Wednesday, May 1, 2013

Be Present

Remember this: Even in the most mundane conversations, the best insight can be gained.  

I called the Wilt office two weeks ago to finalize travel plans with Melanie. We were flying west for the same event, but out of the same state. She and I chatted about lunch meetings, dinner plans with clients and what we were wearing. Having a boss with a pulse on the latest fashion: I consider it one of our greatest personal benefits at Wilt

"And, Lindsay," Mel closed the conversation, "there will be things you won't want to miss. 
Shut off your phone, and your ipad. present." 

Be present. 
It was subtle advice, but it struck me to the core. 

I've always considered myself someone who lives in the moment.
Who soaks it up. 
Who carries a camera so to not forget. 
I thought Melanie knew that. 

Then I thought back to last week when I played with my niece and nephew; I didn't lose sight of my phone in case they said something worth texting on to Grammie. Looking back, I can't even remember what Marlee, Harrison and I talked about that evening in the play room. 

Then I remembered the prettiest sunset I've ever seen. The glare on my lens left the strangest watermark. I only know that, not because of the memories that sunset engrained in my mind's eye, but because I look back on the photos and remember how upset I was that I didn't have a clean lens. Funny, had I appreciated it with my own eyes, that sunset would still be as perfect as I perceived it. 

Then I remembered getting kicked out of a game of black jack in Reno because I was texting my Uncle Steve about how much fun I was having. Things weren't nearly as fun two tables down, alone, waiting for Cody to wrap up his winning streak. My connectivity placed me at a major disadvantage. 

All of these moments have this timestamp stigma on them because I evaluated them based on their status-worthiness, their aperture or how much they would matter to someone else

But friends, remember these words:

Have I gotten so carried away with documenting every minute that I'm not actually living in the present? 

These days my alarm goes off and I check my phone before I get out of bed. 
My texts. 
My email. 
My Facebook. 
Then I rush to the shower.
I used to listen to the birds sing. 

These days I enjoy a girls' night at Wannabeez and feel obligated to document this best one-liner that comes out of Laramie's mouth. 
I used to enjoy the fact that no one in this tiny town knew where I was on a Thursday night. 

These days I can't have dinner with 4-H friends or Grandma or ex-coworkers until I check my phone because I'm so busy
Previously, I planned a week in advance and looked forward to every encounter, rather than view them as another dot on my calendar.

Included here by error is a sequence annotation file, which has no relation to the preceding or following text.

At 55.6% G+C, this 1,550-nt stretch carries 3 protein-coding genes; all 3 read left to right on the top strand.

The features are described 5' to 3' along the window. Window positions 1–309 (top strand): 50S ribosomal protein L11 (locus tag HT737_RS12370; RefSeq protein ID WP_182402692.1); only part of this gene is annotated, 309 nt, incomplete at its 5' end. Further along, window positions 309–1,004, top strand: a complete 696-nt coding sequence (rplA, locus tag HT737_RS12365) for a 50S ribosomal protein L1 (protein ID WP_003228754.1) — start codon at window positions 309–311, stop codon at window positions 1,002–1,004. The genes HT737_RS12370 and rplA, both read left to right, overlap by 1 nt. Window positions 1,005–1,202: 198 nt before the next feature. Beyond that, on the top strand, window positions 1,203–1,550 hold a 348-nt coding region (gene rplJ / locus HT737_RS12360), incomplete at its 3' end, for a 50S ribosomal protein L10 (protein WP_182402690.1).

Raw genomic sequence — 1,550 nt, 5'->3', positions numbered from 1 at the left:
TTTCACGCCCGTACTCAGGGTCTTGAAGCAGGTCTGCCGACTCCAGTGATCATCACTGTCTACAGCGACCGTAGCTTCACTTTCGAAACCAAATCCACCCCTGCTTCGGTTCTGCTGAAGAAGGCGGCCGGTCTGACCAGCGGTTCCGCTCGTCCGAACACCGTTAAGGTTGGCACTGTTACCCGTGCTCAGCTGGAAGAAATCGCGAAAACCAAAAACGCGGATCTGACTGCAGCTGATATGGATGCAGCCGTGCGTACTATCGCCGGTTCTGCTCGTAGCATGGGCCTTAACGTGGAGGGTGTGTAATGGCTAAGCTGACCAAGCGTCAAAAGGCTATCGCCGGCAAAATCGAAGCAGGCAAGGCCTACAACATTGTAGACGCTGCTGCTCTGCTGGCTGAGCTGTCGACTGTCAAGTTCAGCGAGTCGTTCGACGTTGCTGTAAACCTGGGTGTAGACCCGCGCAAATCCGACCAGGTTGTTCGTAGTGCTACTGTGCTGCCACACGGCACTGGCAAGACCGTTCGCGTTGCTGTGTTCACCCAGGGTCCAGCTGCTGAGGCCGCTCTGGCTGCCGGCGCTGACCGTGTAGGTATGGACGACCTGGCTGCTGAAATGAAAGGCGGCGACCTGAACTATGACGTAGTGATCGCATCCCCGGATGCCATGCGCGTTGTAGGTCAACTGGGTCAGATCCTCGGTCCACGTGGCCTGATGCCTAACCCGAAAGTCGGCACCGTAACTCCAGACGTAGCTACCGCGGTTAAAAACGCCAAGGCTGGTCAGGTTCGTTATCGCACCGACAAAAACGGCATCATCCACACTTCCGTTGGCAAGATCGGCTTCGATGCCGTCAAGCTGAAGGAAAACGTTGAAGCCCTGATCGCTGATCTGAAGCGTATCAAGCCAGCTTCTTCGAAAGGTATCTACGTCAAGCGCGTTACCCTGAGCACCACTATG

Be present.

Five days after Melanie's unsolicited advice, I found myself at a restaurant in the heart of Chicago celebrating Momma's 60th. I looked across the poorly lit table and realized how the gold in Momma's  bronzer made her absolutely glow. I reached for my phone. One-handedly I searched for it in my purse on the back of the chair, then quit. I realized that in the time I was wasting trying to document Momma's wrinkles (you're welcome, Linda) I was missing the pleasure of having her all dolled-up and close to me. A girls' night nearly ruined by a mediocre Facebook post. 

And I think about these kids who didn't grow up like you and I did. 
The ones who carry cheesy (FAKE) smiles with hands on their hips, not because they're happy, but because their face only moves in one direction when a camera or cell phone comes close to their teeth
I think of the kids who hit a home run then look to the stands only to see their parent looking down at their phone in an attempt to be the latest, coolest sportscaster in Smalltown, USA. 
I look at the gals who had a tough enough time finding a prom dress that they were semi-confident in, only to be "tagged" in photos by their "I'd-give-anything-to-be-17-again" mothers. 

Those are the ones who lose by us not being present. 

Melanie's words struck me because they flat called me out. In two words. 
Be present. 
She and I have a trust and respect that extends both ways. 
When Melanie advises, I listen. 
And let's be honest. She is a no-bull kind of gal. 

So I knew I had a problem when she had the guts to bring my lack of presence to my attention. She realized that I miss out on a lot because I try to play storyteller/photographer/documentarian. 

So what are you missing because you can't disconnect?
When was the last time you shut it off?
Quit checking in between laundry loads and miles jogged and performances of The Voice.

Because quite frankly, no one cares. 

Remember, some of the best days of your life 
were when cell phones and Facebook didn't exist. 
Be present 
and decide for yourself. 

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